You’ve got amazing products that you know are going to be flying off the shelf immediately. “They're gonna be selling like hotcakes”, you tell yourself, rubbing your hands with anticipation, eyes closed tight, happy smile on your face. Why not, after all? Your drop dead gorgeous e-shop is a piece of art AND a killer converting machine. People are gonna come and they’re gonna stuff their shopping carts like crazy. You’ve got this.
This is the moment of truth.
But then… Strangely… Inexplicably....
Well, not exactly. Something did happen, and there was some action going on after all. People added your product to their shopping cart (action 1) — and then they left it to never come back (action 2). That’s what we call shopping cart abandonment, and trust me, these three words are a nightmare come true even to the best online retailers. Whether you're an e-commerce pro or a humble beginner, it's the same struggle.
Shopping cart abandonment rate is as high as 68.63%, says Baymard Institute. This means that almost 70% of your shop visitors that have already gone as far as adding products to their carts and almost becoming your customer, will never be your customer.
But as I always say, never say never.
There’s a number of ways to help reduce high shopping cart abandonment rate. One of them is to understand why it actually happens. Have a look at this graph by Statista that explains the reasons why potential consumers suddenly drop out and leave without paying.
As you see, most of these issues are preventable, but it will take a tweak or three to resolve them.
In this article, I have put together an ultimate list of tips and tricks that you should definitely try out to optimise and boost your sales conversions and improve the shopping cart abandonment rate.
Fighting shopping cart abandonments rate:
Remember that time when that flight from a low-cost airline turned out to be expensive? With extra charges for tax and fuel, an additional credit card fee, and a sneaked-in travel insurance that the system chose for you by default, the ticket came out to be not so low-cost in the end. And the majority of people would never EVER buy that ticket. Why? Because once you see the final price, the whole thing starts to feel like a scam. There's no trust in the product anymore.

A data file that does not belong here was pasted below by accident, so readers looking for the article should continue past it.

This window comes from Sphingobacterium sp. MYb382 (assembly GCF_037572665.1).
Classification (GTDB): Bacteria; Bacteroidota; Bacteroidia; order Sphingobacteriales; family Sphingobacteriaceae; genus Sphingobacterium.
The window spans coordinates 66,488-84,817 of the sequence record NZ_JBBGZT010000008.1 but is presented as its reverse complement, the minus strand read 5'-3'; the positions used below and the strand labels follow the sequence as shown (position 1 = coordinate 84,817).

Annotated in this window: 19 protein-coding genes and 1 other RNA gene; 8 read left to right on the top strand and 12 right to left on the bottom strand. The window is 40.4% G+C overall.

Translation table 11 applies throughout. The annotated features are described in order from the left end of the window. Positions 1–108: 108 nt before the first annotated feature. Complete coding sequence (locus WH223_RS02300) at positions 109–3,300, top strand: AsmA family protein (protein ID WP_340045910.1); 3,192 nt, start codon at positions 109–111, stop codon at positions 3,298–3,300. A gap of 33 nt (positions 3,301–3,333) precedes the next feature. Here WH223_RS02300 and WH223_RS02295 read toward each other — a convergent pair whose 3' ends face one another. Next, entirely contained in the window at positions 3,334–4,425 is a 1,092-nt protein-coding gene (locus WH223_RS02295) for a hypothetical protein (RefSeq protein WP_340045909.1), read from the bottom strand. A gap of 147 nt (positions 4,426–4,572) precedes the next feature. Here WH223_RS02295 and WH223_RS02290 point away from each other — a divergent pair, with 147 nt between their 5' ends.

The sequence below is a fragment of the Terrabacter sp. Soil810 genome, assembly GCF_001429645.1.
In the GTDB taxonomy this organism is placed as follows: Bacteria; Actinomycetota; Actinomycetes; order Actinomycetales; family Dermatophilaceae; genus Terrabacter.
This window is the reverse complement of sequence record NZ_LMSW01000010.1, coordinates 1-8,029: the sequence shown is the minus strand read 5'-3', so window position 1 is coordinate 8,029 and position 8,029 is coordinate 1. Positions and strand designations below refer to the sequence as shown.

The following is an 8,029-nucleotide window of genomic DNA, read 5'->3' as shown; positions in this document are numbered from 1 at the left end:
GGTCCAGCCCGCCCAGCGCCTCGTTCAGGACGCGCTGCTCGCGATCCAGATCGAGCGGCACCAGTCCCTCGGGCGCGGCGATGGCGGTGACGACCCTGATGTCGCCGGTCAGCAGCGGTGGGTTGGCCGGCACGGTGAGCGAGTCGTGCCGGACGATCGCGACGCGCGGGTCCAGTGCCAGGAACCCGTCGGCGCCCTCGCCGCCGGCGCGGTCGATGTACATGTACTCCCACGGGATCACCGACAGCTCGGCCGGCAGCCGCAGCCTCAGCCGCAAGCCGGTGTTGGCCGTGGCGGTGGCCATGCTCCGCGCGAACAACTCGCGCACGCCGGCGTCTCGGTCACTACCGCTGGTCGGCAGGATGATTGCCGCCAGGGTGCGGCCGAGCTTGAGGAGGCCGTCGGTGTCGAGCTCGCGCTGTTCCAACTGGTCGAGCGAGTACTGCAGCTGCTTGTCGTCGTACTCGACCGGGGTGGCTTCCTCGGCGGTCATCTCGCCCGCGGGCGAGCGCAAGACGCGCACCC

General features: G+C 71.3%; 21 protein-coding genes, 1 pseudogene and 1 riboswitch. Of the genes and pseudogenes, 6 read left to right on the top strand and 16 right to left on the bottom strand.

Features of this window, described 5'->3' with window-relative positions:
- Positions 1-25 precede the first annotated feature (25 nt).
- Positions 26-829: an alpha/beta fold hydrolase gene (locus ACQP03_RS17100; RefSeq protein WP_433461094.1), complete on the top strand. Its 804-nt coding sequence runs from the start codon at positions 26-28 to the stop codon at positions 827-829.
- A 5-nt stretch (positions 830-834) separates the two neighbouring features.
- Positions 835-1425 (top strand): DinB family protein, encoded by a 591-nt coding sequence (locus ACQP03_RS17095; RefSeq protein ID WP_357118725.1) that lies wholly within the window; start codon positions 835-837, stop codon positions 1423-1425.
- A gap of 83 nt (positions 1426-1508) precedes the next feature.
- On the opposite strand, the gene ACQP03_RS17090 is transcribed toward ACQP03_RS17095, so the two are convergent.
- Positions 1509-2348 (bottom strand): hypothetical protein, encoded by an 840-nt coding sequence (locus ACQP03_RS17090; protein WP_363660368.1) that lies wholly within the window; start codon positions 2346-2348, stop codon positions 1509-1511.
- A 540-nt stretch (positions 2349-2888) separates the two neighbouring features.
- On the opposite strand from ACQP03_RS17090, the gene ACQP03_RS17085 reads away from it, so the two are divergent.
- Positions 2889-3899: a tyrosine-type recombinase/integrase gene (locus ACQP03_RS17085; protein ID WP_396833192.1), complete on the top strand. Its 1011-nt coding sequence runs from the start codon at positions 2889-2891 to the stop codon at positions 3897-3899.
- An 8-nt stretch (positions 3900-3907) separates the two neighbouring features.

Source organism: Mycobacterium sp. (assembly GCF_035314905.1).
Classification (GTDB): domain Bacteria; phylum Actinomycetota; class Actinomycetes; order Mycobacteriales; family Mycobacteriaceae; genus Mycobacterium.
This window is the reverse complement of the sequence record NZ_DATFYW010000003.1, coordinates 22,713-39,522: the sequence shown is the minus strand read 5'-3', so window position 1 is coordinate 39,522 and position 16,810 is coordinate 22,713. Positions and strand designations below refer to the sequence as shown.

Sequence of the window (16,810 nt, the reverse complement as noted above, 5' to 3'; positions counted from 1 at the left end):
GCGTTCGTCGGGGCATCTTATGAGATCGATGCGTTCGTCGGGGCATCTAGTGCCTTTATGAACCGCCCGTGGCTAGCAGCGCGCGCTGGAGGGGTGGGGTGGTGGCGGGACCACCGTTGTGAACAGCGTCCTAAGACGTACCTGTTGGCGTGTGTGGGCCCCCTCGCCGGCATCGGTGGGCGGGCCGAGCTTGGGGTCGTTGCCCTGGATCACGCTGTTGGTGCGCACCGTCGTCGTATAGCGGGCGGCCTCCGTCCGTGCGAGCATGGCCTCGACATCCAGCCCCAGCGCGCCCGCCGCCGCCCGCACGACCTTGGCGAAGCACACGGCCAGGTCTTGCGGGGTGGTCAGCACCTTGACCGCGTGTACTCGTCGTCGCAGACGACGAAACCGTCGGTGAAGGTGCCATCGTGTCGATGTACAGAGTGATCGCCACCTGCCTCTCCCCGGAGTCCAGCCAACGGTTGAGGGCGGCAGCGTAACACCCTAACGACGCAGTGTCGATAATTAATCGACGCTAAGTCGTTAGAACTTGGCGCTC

56% of people abandon their shopping carts when presented with unexpected costs during the checkout process. However, if people are given a proper heads up about how much the product costs, they’re more likely to buy it — even if it’s more expensive.
So what does it mean? Simple. Be transparent from the very beginning and disclose all your costs on shipping, taxes, etc. In other words, be honest with your customer.
You might have heard about the power of “free” before — Chris Anderson explains it very well in his book that is called, well, “Free” (which I highly recommend). Chris shares a famous case study of Amazon that rolled out free shipping across all its national sites if the order exceeded $25. This was implemented with a mere hope that, if you’d originally planned to buy only one book for, say, $15, a free shopping offer would entice you to buy another book that would bring the total purchase cost to an amount higher than $25. When this feature was rolled out, second-book sales were skyrocketing everywhere. Except from France.
Instead of offering free shipping for the second book, French Amazon was charging 20 cents for it. And while admittedly, 20 cents is ALMOST free, it still appeared to be a huge deal breaker.
As David Bell, Professor of Marketing at University of Pennsylvania, has put it:
For whatever reason, a free shipping offer that saves a customer $6.99 is more appealing to many than a discount that cuts the purchase price by $10 — @davidbnz
Charging for shipping is a HUGE conversion killer. After all, half of merchants out there are already offering free shipping. Customers are so used to the idea of free shipping nowadays that 61% of them will even consider cancelling the order if they have to pay for delivery, says Shopify, referring to a ComScore study.
Another study, carried out by E-tailing Group, has found that unconditional free shipping is a number one criteria for making a purchase. And as if this wasn't enough, another study, this time done by Compete, discovered that free shipping encourages 93% of online shoppers to continue shopping and purchase even more products. Ninety. Three. Per Cent.
I rest my case.